Mental health expert explains challenges students face with distance learning

As more Minnesota students begin distance learning, mental health experts say to watch out for signs your child is struggling.

One local mom said the challenges really hit her family hard, so they made a big decision.

Grace is a happy, healthy, smart 7-year-old girl, but the child her parents had come to know was slipping away when she was forced into distance learning last spring because of the pandemic. Within a week, Grace was suddenly emotional and moody.

“She was having difficulty sleeping, so going to bed, staying asleep, waking up in the middle of the night coming into our room saying ‘I’m not comfortable, I can’t sleep,’” her mother, Katie Channing said.

Grace was diagnosed with Adjustment Disorder, and the label pretty much explains what it is - trouble adjusting to major change. They knew she needed to find a more familiar situation - fast. So instead of at-home learning, she did school work at a day camp with other kids.

“I would say we saw a huge, huge step forward within a week or two,” Channing said.

When it comes to mental health, experts recognize distance learning can be tough on kids. They say to keep an eye out for these signs in children - mood swings, sleep and eating changes, withdrawn, saying they’re hopeless or don’t want to live.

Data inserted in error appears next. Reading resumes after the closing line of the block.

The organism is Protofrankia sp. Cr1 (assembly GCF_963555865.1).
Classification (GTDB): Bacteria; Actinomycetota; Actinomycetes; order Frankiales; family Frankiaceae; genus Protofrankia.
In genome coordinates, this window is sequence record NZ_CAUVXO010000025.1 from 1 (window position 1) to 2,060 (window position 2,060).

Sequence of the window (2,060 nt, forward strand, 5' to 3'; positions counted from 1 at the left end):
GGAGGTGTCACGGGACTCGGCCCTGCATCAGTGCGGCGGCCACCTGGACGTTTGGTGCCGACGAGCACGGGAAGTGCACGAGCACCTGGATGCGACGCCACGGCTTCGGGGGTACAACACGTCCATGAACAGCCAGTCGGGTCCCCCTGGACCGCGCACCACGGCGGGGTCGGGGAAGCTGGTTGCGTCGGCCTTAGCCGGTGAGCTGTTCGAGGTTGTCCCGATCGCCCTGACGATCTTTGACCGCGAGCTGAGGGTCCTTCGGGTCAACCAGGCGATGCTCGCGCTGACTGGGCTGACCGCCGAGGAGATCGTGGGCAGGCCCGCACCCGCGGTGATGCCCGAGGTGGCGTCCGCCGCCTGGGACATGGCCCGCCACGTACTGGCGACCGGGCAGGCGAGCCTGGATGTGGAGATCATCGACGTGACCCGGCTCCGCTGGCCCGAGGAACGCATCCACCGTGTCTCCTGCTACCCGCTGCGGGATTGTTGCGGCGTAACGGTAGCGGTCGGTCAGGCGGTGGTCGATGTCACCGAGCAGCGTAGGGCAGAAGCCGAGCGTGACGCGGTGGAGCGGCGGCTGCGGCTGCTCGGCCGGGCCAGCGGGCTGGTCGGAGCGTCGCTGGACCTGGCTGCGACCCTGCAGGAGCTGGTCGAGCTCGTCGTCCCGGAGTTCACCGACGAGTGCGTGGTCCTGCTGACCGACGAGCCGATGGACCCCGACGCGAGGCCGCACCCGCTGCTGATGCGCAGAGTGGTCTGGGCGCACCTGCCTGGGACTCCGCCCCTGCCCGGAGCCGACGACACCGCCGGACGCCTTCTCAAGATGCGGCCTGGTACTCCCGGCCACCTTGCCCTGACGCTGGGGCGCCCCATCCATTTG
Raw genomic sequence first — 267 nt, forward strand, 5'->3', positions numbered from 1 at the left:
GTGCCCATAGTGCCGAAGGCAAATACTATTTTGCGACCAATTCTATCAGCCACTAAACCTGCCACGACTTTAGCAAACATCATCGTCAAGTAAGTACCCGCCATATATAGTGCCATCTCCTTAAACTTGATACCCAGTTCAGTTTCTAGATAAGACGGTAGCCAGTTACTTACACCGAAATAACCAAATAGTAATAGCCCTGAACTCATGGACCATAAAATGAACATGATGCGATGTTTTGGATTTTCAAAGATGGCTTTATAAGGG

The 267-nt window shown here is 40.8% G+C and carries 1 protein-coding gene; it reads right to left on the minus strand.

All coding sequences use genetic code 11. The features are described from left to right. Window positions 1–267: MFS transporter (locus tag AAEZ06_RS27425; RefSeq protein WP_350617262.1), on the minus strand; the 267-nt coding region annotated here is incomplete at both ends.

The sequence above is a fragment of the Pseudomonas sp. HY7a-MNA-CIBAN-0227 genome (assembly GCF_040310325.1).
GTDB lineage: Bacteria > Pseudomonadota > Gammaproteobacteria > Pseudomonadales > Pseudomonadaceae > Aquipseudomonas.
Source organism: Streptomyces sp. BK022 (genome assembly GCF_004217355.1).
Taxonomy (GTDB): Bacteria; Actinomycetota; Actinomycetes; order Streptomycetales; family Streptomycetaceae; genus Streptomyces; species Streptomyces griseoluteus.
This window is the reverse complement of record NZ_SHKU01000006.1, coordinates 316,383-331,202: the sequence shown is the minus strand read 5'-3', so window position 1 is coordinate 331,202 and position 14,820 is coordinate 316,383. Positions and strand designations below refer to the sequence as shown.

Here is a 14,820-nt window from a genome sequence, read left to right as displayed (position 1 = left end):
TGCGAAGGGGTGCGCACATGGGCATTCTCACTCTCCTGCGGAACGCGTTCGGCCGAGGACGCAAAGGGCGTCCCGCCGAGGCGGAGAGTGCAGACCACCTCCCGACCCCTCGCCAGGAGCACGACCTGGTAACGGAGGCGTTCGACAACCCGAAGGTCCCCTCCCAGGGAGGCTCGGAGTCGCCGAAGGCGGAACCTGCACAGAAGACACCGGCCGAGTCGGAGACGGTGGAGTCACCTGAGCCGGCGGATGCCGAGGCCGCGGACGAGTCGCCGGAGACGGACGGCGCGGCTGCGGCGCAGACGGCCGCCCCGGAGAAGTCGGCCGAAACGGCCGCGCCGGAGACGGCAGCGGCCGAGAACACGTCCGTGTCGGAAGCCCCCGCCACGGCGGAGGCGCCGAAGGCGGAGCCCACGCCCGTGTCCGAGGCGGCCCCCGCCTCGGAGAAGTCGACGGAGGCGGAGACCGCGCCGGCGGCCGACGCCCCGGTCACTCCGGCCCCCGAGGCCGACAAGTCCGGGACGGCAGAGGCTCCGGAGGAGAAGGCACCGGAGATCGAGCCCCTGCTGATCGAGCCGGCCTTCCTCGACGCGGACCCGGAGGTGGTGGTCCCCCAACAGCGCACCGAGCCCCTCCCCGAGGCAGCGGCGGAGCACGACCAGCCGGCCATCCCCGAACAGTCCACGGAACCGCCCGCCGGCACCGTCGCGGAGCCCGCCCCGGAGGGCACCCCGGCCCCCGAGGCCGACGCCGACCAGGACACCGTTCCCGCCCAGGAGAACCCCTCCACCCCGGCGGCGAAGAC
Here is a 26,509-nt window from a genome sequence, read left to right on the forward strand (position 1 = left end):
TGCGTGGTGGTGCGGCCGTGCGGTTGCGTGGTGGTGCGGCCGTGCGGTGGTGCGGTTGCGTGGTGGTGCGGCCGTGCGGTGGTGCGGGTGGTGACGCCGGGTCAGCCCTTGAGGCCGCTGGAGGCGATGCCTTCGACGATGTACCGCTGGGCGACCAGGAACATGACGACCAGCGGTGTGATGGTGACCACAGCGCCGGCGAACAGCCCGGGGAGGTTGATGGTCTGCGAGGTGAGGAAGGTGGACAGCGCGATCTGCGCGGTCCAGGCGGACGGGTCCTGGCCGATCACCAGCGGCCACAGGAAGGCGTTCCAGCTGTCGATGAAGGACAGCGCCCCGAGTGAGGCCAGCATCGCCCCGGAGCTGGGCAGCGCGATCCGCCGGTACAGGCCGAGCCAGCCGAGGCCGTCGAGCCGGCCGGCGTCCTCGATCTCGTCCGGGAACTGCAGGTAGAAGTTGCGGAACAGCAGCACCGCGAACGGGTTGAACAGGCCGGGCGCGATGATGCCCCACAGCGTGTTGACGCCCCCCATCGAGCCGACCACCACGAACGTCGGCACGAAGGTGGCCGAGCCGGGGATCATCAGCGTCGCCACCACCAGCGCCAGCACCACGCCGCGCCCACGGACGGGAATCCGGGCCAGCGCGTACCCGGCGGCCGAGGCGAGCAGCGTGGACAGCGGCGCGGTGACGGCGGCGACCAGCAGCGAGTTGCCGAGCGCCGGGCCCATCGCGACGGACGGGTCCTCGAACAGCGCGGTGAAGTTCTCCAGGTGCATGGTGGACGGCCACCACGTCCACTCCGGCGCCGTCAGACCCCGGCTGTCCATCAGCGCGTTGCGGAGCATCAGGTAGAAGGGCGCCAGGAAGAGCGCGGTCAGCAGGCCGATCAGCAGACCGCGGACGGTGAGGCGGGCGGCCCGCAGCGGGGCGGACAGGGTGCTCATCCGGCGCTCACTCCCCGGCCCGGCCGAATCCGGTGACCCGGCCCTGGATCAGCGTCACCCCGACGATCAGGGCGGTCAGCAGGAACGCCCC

“Teachers are required to have training on the early warning signs of mental health in children; parents do not. Teachers do not have their eyes on kids in the same way, so parents really need to be looking at this,” said Sue Abderholden with the National Alliance on Mental Illness – Minnesota.

Abderholden said families should try to keep to some sort of schedule, meditation and movement.

“Music can really help your mood, and you’re moving…moving is really important to get those endorphins going in your brain, and that relieves stress and it can actually make you smile,” she said.

Grace is doing well now, but there are still some challenges as children haven’t forgotten how things are supposed to be.

“Last week we had conferences and she kinda had to give what is one hope and dream for this school year, and her response was that she wants to meet her teacher in person,” Channing said.